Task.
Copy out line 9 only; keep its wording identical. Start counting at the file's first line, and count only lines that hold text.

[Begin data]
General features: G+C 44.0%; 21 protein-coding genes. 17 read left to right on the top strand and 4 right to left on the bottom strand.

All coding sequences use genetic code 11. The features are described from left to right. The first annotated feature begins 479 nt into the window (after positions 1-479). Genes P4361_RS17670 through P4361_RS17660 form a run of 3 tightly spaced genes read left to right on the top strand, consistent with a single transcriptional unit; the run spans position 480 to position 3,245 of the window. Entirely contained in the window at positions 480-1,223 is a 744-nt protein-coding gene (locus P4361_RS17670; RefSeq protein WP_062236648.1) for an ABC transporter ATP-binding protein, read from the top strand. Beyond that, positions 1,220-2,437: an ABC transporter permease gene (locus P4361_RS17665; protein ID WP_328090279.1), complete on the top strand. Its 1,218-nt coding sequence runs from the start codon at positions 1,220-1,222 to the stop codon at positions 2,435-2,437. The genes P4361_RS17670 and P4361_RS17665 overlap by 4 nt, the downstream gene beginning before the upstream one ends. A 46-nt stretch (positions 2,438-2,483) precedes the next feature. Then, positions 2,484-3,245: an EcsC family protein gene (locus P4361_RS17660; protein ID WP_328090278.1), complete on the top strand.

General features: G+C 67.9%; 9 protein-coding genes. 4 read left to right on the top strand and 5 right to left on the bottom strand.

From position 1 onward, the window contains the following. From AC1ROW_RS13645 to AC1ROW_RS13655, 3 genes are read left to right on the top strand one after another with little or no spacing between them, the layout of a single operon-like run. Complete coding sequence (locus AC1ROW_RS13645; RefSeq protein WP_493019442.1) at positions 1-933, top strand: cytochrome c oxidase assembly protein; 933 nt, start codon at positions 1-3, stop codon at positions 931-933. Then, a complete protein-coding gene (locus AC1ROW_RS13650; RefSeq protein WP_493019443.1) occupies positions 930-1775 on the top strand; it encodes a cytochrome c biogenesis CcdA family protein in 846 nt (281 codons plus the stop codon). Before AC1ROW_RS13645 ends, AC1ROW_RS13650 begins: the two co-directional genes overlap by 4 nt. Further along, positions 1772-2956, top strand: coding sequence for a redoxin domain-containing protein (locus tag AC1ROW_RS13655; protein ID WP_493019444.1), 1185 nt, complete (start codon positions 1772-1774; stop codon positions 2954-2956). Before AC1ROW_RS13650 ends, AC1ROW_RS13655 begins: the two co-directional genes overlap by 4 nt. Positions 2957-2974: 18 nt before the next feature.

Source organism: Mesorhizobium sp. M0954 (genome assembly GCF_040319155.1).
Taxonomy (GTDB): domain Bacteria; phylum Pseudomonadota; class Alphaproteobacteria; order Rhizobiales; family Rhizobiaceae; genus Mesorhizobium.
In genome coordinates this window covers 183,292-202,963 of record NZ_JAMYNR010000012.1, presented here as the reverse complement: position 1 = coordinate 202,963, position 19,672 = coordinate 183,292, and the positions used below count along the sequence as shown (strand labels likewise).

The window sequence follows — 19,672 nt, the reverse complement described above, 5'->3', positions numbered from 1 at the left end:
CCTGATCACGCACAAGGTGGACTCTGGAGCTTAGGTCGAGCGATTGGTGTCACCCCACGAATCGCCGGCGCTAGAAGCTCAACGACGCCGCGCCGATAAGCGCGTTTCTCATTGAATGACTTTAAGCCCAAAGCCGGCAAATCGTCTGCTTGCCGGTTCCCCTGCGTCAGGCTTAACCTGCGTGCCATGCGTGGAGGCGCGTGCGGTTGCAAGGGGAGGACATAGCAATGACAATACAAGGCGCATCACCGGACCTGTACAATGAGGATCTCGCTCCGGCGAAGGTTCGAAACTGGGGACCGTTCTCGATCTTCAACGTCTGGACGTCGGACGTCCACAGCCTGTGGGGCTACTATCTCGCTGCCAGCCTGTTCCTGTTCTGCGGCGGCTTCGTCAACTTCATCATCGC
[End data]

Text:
CCTGATCACGCACAAGGTGGACTCTGGAGCTTAGGTCGAGCGATTGGTGTCACCCCACGAATCGCCGGCGCTAGAAGCTCAACGACGCCGCGCCGATAAGCGCGTTTCTCATTGAATGACTTTAAGCCCAAAGCCGGCAAATCGTCTGCTTGCCGGTTCCCCTGCGTCAGGCTTAACCTGCGTGCCATGCGTGGAGGCGCGTGCGGTTGCAAGGGGAGGACATAGCAATGACAATACAAGGCGCATCACCGGACCTGTACAATGAGGATCTCGCTCCGGCGAAGGTTCGAAACTGGGGACCGTTCTCGATCTTCAACGTCTGGACGTCGGACGTCCACAGCCTGTGGGGCTACTATCTCGCTGCCAGCCTGTTCCTGTTCTGCGGCGGCTTCGTCAACTTCATCATCGC